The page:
from the devil-in-the-details dept
Earlier this week we wrote about the absolutely ridiculous coalition of folks who were lobbying against the US supporting a TRIPS intellectual property waiver to support fighting COVID. As we noted, it was totally expected that Big Pharma would object to it, but the surprising thing was seeing Hollywood and the legacy entertainment industry — an industry that needs COVID to go away to get back to normal — coming out strongly against the waiver as well. They claimed they had to do so since the waiver would apply to copyright as well, but that’s nonsense. The waiver (1) explicitly excluded entertainment products and (2) is expressly limited to “prevention, containment or treatment of COVID-19.”
On top of that, the waiver process was built into the TRIPS agreement, and if a full on global pandemic that has already killed over 3 million people (and counting) isn’t the time to use the waiver, then the waiver is effectively meaningless.
Thankfully, the US has now announced that it will be supporting a waiver. USTR Katherine Tai made the announcement:
These extraordinary times and circumstances of call for extraordinary measures.
— Ambassador Katherine Tai (@AmbassadorTai) May 5, 2021
“This is a global health crisis, and the extraordinary circumstances of the COVID-19 pandemic call for extraordinary measures. The Administration believes strongly in intellectual property protections, but in service of ending this pandemic, supports the waiver of those protections for COVID-19 vaccines. We will actively participate in text-based negotiations at the World Trade Organization (WTO) needed to make that happen. Those negotiations will take time given the consensus-based nature of the institution and the complexity of the issues involved.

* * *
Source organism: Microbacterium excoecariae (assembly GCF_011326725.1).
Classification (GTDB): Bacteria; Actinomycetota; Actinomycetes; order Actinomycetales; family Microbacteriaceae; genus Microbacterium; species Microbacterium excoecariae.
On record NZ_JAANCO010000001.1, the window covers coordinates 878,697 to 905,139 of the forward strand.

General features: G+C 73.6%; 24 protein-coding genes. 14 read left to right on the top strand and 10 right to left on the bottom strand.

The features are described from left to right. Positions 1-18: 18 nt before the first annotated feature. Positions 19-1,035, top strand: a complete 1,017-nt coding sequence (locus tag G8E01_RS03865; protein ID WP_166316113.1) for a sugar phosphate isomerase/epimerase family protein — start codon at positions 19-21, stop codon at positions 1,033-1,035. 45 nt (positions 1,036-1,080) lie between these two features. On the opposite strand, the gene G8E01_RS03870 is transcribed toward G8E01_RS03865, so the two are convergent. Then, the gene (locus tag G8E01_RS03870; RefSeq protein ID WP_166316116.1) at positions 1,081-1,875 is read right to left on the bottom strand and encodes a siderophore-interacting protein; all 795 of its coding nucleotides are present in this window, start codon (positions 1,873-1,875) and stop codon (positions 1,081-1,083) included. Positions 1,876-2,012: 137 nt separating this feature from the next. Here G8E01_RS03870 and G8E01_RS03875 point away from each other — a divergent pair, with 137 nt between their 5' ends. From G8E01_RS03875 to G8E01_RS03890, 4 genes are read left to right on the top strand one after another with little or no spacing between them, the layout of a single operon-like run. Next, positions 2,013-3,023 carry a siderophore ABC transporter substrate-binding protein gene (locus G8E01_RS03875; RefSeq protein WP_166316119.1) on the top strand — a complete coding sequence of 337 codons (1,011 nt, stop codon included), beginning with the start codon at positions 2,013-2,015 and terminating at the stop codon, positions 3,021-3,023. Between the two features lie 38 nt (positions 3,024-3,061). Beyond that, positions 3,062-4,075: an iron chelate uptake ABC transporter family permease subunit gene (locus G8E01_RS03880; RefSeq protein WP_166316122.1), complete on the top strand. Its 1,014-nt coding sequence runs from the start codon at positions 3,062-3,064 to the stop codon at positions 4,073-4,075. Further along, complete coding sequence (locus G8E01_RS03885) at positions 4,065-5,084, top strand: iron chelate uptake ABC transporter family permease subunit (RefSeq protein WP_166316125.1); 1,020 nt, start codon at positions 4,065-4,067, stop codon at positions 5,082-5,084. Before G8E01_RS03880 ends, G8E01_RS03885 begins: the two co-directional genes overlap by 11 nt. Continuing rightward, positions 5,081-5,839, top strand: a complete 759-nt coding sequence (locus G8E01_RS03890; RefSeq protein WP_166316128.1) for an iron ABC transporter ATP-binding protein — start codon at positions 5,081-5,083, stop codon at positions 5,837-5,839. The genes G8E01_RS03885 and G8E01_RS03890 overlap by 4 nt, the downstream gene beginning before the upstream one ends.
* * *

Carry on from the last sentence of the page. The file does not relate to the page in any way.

“The Administration’s aim is to get as many safe and effective vaccines to as many people as fast as possible. As our vaccine supply for the American people is secured, the Administration will continue to ramp up its efforts – working with the private sector and all possible partners – to expand vaccine manufacturing and distribution. It will also work to increase the raw materials needed to produce those vaccines.”
Of course, the details here matter. Tai says the US will support a waiver for vaccines… but did not definitively say if it will support the waiver currently applied for from South Africa and India. It would be just like the US to say it supports the waiver to get everyone who supports the effort to cheer… and then go into negotiations and push for a much, much narrower (and potentially effectively meaningless) waiver. Hopefully that’s not the case.
Still, just getting the USTR to support any waiver was a big step. This was far from the most likely outcome. The pharma industry is incredibly powerful at the lobbying game, and when you add Hollywood’s muscle to it as well, many people felt that the US would refuse to support the waiver. Hell, earlier this week they even got Dr. Fauci to come out leaning against it, saying he was agnostic on the actual waiver, but thought there were better ways to fight COVID (Fauci may be an expert in infectious diseases, but his expertise in intellectual property is… that he holds a few patents of his own). And, of course, Biden has always had a close relationship with Hollywood and has long been a copyright maximalist.
And, while Fauci may be correct that this may not be the most important thing for fighting COVID, no one is saying this is the only thing. This is just one of a long list of things, and it will undoubtedly help deal with restrictions in some areas that are costing people lives.
In the end, this came down to a simple question: is the best way to protect the global economy to protect the monopoly interests of a few giant companies, or to use knowledge, information, and expertise to help spread better treatments and vaccines faster. The US chose the latter, and it was the only moral choice.